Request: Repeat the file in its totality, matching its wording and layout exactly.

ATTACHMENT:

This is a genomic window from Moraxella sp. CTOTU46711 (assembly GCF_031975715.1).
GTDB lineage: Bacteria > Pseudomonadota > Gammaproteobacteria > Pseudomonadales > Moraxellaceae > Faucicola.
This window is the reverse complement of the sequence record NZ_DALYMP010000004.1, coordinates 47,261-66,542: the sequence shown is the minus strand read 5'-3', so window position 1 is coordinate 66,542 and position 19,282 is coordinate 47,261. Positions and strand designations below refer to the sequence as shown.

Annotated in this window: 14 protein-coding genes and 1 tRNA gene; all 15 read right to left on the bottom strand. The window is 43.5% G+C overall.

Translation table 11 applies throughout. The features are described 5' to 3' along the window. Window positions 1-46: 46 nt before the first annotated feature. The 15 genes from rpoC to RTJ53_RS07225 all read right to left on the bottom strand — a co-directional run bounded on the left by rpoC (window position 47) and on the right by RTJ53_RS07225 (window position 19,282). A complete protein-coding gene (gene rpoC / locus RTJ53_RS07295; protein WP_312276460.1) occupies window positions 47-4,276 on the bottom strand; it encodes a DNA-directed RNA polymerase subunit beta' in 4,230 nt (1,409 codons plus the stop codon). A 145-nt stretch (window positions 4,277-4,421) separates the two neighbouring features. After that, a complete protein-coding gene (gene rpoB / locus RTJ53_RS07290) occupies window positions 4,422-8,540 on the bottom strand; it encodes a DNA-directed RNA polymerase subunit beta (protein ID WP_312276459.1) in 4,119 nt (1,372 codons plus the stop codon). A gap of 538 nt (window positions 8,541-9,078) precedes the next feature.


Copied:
This is a genomic window from Moraxella sp. CTOTU46711 (assembly GCF_031975715.1).
GTDB lineage: Bacteria > Pseudomonadota > Gammaproteobacteria > Pseudomonadales > Moraxellaceae > Faucicola.
This window is the reverse complement of the sequence record NZ_DALYMP010000004.1, coordinates 47,261-66,542: the sequence shown is the minus strand read 5'-3', so window position 1 is coordinate 66,542 and position 19,282 is coordinate 47,261. Positions and strand designations below refer to the sequence as shown.

Annotated in this window: 14 protein-coding genes and 1 tRNA gene; all 15 read right to left on the bottom strand. The window is 43.5% G+C overall.

Translation table 11 applies throughout. The features are described 5' to 3' along the window. Window positions 1-46: 46 nt before the first annotated feature. The 15 genes from rpoC to RTJ53_RS07225 all read right to left on the bottom strand — a co-directional run bounded on the left by rpoC (window position 47) and on the right by RTJ53_RS07225 (window position 19,282). A complete protein-coding gene (gene rpoC / locus RTJ53_RS07295; protein WP_312276460.1) occupies window positions 47-4,276 on the bottom strand; it encodes a DNA-directed RNA polymerase subunit beta' in 4,230 nt (1,409 codons plus the stop codon). A 145-nt stretch (window positions 4,277-4,421) separates the two neighbouring features. After that, a complete protein-coding gene (gene rpoB / locus RTJ53_RS07290) occupies window positions 4,422-8,540 on the bottom strand; it encodes a DNA-directed RNA polymerase subunit beta (protein ID WP_312276459.1) in 4,119 nt (1,372 codons plus the stop codon). A gap of 538 nt (window positions 8,541-9,078) precedes the next feature.